Best video search engine?

Jason Pontin, editor in chief and publisher of Technology Review, has a piece in the Sunday NY Times about video search on the Net, focusing on blinx. Millions of Videos, and Now a Way to Search Inside Them . Excerpts:

The World Wide Web is awash in digital video, but too often we can’t find the videos we want or browse for what we might like.

That’s a loss, because if we could search for Internet videos, they might become the content of a global television station, just as the Web’s hypertext, once it was organized and tamed by search, became the stuff of a universal library. ...

Videos have multiplied on social networks like YouTube and MySpace as well as on news and entertainment sites because of the emergence of video-sharing, user-generated video, free digital storage and broadband and Wi-Fi networks.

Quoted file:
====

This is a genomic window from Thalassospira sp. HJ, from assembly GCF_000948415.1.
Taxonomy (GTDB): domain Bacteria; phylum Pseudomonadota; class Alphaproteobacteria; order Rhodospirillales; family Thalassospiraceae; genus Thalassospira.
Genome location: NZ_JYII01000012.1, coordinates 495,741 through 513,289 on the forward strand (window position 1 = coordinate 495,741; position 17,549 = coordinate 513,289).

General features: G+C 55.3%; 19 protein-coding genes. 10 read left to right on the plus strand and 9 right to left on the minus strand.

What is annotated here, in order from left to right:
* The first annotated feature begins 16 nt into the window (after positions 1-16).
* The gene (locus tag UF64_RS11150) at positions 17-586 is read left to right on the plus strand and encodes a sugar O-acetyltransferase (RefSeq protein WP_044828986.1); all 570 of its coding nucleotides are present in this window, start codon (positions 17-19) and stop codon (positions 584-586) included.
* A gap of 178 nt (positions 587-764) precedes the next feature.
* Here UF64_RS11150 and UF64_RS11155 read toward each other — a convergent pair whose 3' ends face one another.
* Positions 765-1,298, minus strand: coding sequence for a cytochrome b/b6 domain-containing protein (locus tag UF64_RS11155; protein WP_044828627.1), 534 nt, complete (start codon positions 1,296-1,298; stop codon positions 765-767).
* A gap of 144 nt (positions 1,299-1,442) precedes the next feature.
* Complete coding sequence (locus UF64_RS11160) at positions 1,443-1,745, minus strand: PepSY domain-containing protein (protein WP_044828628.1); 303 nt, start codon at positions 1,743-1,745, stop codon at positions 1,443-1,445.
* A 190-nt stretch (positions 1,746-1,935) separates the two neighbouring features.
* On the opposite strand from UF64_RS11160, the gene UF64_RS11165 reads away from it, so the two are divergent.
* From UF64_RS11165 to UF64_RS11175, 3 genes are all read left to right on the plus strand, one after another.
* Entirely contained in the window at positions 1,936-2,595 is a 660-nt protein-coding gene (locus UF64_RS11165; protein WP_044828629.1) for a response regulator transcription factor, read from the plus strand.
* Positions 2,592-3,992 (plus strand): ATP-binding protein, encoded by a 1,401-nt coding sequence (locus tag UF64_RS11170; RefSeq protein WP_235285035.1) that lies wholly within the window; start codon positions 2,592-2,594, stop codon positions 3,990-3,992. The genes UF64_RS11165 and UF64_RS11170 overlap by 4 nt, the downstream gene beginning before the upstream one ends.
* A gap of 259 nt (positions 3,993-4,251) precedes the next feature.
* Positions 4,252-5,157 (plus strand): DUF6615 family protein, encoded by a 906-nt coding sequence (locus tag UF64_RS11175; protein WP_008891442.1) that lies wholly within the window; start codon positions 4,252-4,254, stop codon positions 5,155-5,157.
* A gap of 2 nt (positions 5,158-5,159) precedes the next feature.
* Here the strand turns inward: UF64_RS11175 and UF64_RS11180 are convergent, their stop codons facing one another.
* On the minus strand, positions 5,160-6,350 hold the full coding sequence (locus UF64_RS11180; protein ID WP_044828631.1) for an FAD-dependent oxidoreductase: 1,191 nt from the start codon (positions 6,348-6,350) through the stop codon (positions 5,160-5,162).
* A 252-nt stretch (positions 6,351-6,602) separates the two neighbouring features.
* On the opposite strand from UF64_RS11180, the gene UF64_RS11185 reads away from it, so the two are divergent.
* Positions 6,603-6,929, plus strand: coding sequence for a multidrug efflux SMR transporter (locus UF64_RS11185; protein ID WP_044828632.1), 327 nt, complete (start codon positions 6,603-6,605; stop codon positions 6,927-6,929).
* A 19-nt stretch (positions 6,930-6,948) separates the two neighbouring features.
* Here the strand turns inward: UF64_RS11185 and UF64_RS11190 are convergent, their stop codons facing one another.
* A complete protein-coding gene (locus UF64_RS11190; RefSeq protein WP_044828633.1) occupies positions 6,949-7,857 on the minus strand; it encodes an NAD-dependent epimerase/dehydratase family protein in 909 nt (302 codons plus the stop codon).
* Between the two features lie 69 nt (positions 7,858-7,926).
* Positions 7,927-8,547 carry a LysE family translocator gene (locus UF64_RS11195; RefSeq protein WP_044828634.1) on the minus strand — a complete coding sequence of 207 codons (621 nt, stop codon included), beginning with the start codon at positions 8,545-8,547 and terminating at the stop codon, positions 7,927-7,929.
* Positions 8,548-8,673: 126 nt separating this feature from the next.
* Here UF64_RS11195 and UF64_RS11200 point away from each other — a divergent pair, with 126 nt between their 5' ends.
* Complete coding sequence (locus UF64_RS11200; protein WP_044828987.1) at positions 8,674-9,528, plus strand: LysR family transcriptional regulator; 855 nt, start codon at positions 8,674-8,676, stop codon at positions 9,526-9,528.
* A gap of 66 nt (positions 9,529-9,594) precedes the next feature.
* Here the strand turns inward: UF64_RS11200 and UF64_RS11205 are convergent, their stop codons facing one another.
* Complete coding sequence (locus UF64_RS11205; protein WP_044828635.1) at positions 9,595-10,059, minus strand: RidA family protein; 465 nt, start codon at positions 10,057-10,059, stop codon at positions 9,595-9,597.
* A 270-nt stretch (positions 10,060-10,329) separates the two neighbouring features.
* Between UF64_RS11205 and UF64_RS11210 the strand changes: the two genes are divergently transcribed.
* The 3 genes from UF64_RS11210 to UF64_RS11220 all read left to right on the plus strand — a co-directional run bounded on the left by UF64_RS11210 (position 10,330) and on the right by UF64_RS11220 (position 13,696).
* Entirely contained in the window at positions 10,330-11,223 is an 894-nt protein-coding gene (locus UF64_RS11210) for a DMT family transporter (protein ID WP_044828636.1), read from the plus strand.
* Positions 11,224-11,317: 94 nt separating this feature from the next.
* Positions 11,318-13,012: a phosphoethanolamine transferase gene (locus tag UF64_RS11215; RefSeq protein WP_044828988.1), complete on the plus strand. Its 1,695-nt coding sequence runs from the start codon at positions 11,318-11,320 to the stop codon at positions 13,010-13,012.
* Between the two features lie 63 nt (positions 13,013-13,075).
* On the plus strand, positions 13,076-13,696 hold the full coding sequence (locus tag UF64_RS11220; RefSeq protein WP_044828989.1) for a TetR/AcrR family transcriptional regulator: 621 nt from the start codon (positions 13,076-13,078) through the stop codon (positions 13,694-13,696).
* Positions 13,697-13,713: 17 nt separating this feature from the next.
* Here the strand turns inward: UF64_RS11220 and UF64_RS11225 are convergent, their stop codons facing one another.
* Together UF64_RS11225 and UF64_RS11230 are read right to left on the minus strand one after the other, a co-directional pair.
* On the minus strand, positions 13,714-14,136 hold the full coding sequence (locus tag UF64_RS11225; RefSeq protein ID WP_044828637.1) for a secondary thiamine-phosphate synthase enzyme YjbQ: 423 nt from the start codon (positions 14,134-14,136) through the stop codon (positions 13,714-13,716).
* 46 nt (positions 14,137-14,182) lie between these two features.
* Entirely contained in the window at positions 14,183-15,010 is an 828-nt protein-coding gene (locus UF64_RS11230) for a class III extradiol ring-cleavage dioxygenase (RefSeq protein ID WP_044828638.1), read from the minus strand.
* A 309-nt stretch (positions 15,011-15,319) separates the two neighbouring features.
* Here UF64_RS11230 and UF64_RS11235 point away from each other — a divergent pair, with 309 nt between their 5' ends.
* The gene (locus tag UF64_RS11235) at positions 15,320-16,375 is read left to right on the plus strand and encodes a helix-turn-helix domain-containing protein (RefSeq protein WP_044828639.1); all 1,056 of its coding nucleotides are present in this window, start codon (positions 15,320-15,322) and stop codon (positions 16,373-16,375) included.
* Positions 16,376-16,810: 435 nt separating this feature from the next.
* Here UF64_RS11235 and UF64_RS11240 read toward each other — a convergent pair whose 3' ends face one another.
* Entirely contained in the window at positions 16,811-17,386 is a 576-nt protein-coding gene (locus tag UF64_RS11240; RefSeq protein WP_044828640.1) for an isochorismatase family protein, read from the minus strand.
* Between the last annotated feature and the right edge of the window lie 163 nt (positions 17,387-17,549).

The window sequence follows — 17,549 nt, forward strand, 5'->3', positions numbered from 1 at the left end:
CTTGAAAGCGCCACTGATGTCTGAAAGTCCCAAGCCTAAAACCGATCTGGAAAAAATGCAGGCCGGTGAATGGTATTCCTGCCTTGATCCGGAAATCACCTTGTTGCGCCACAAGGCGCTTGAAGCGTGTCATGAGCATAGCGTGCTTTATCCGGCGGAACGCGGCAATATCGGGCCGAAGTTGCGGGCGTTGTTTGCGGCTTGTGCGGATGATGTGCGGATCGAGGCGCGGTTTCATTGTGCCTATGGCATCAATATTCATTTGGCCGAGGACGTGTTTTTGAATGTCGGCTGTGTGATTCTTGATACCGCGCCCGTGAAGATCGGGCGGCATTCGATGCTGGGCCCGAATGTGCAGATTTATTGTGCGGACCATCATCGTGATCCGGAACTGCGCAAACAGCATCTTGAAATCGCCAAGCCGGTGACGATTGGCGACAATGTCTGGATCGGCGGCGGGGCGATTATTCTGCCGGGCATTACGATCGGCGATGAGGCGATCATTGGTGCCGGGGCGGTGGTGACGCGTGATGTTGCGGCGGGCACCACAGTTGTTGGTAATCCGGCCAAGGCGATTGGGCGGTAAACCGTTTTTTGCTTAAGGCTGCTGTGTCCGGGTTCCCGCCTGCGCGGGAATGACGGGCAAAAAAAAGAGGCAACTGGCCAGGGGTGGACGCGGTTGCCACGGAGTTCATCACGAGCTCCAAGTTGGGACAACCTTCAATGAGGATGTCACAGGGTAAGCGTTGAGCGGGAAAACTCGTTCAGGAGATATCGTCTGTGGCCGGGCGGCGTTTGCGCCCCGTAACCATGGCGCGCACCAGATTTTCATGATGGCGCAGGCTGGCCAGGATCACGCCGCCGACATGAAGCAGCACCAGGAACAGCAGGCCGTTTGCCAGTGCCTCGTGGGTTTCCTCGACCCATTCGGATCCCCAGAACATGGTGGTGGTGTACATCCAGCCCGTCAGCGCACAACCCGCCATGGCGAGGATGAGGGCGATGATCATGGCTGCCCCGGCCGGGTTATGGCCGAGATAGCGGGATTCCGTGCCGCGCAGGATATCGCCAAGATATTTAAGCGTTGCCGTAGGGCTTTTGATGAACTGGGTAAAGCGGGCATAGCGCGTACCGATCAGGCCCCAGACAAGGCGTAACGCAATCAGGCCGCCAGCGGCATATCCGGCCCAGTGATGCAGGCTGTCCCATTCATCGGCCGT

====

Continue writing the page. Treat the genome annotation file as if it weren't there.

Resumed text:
Today, owing to the proliferation of large video files, video accounts for more than 60 percent of the traffic on the Internet, according to CacheLogic, a company in Cambridge, England, that sells “media delivery systems” to Internet service providers. “I imagine that within two years it will be 98 percent,” says Hui Zhang, a computer scientist at Carnegie Mellon University in Pittsburgh.

But search engines — like Google — that were developed during the first, text-based era of the Web do a poor job of searching through this rising sea of video. That’s because they don’t search the videos themselves, but rather things associated with them, including the text of a Web page, the “metadata” that computers use to display or understand pages (like keywords or the semantic tags that describe different content), video-file suffixes (like .mpeg or .avi), or captions or subtitles. ...

At least for now, Blinkx leads video search: it searches more than seven million hours of video and is the largest repository of digital video on the Web.